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Neuroendocrinology Letters Vol. 21 No. 3 Contents
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Neuroendocrinology Letters incl. Psychoneuroimmunology & Chronobiology

Neuroendocrinology Letters incl. Psychoneuroimmunology & Chronobiology, Research -- Original Article
ISSN 0172–780X Copyright © 2000 Neuroendocrinology Letters

NEL VOL. 21 No. 4
ORIGINAL ARTICLE

2000; 21:283–291


The effect of continuous darkness and illumination on the function and the morphology of the pineal gland in the domestic pig.
I. The effect on plasma melatonin level

by Bogdan Lewczuk & Barbara Przybylska-Gornowicz

Keywords:
pig, pineal gland, melatonin, continuous darkness, continuous illumination, light-dark cycle

Abstract

OBJECTIVES: Results of the majority of studies have revealed that diurnal changes in circulating melatonin level in the domestic pig differ from the typical patterns observed in other species. The aim of the present investigation was to study the effect of continuous darkness and continuous illumination on plasma melatonin in the pig.

MATERIAL AND METHODS: The study was performed on three groups of immature gilts. The first group was kept under 14 hrs light:10 hrs dark cycle (500 lx of fluorescent light during photophase), the second group—under continuous illumination (500 lx of fluorescent light) and the third group—under red light with intensity below 1 lx, which was considered as darkness. The pigs were maintained nine days under above reported conditions and then plasma melatonin was monitored during five consecutive days.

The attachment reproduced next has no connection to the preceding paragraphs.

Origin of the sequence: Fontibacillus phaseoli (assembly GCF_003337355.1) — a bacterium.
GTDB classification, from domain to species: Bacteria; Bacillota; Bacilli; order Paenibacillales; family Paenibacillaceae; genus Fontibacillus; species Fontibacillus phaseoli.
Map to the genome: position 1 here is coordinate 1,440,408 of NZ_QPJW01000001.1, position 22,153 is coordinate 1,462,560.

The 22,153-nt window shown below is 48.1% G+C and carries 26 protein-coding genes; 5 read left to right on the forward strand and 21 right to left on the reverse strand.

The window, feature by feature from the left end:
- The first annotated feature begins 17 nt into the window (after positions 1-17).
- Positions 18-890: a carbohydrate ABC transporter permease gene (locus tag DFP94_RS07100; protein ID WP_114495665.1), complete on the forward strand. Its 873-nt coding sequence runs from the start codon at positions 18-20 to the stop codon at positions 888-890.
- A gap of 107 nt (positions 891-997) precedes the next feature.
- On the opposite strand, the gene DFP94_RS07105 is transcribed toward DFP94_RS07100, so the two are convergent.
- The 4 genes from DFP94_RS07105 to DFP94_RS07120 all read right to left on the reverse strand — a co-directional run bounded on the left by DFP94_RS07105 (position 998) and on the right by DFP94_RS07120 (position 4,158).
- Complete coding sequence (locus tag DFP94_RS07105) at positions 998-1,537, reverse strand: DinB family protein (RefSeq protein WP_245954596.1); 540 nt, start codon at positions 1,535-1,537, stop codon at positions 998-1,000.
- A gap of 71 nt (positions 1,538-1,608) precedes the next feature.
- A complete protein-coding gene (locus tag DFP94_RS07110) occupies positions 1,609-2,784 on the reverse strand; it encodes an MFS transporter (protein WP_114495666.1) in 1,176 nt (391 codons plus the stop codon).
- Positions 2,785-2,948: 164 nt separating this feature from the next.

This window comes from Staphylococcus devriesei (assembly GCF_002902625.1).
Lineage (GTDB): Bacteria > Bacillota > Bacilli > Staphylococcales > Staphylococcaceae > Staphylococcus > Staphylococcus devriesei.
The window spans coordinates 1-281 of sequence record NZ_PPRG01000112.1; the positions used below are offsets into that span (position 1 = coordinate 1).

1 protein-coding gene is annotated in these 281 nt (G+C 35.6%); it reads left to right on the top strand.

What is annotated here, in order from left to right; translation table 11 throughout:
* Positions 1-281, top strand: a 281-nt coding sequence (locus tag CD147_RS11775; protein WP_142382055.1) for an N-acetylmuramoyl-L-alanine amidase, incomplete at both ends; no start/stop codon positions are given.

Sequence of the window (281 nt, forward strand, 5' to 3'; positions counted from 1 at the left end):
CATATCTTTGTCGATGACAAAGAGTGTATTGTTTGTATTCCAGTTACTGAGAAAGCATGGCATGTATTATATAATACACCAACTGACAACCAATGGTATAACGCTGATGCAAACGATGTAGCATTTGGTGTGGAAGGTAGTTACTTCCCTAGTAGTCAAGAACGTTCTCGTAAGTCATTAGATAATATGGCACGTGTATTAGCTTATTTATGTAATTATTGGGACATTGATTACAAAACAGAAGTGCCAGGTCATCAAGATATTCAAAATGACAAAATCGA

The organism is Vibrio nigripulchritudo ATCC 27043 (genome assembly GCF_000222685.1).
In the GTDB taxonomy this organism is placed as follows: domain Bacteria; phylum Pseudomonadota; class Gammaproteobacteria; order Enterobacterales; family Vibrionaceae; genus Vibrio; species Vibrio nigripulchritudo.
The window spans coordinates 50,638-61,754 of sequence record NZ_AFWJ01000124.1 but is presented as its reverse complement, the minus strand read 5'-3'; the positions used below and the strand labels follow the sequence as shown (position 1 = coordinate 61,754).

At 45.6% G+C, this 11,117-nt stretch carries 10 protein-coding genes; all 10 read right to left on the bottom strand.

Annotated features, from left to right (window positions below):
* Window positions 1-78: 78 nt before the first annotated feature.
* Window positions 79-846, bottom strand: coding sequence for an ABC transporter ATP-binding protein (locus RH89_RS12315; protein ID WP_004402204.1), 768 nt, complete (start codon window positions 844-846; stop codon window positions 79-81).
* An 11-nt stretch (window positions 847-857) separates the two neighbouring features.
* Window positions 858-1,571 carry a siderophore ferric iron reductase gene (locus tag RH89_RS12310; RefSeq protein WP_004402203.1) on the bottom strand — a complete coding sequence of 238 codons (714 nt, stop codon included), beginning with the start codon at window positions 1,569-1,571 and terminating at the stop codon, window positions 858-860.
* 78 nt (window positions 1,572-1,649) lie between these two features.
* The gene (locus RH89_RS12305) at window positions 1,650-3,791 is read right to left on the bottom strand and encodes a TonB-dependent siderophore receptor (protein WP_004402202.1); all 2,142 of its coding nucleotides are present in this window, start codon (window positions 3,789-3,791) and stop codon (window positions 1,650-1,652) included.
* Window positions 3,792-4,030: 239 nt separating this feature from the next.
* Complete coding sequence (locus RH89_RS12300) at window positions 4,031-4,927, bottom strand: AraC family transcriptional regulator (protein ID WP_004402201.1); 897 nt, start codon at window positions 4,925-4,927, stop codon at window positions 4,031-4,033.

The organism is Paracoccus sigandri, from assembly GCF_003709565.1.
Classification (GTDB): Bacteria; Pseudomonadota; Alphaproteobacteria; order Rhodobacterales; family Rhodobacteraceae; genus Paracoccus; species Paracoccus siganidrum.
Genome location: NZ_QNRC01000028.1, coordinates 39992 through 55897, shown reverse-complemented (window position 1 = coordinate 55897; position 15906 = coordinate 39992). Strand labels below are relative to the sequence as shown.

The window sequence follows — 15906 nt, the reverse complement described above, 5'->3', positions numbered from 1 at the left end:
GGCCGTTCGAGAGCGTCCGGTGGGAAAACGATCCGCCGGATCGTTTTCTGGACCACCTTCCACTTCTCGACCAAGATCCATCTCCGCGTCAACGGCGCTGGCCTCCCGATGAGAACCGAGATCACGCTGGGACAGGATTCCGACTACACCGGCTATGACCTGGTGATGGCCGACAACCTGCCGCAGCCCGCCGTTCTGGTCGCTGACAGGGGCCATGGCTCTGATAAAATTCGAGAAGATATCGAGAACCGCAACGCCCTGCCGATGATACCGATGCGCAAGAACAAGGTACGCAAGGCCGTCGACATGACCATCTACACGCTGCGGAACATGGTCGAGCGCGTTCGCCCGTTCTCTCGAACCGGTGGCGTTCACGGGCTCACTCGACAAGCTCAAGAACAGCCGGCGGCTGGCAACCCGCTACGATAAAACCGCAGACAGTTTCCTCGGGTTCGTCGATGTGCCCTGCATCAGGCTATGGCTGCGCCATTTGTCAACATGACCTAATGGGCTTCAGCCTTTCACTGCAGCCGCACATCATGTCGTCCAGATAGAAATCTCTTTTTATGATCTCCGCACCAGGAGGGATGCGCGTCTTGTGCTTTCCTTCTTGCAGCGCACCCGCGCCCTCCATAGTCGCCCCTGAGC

RESULTS: The diurnal changes in plasma melatonin concentration with increased levels during scotophases were observed in gilts kept under light:dark cycle, but these changes were characterized by low regularity and repeatability. In pigs kept under continuous darkness the circadian changes in plasma melatonin with the highest levels during natural nights were found. No significant circadian changes in plasma melatonin were noted in gilts exposed to continuous illumination.

CONCLUSIONS: The obtained results suggest that the diurnal rhythm of melatonin secretion in the domestic pig is generated endogenously and entrained by environmental light. The present results supported also the previously reported observations showing low regularity of diurnal changes in circulating melatonin in the pig.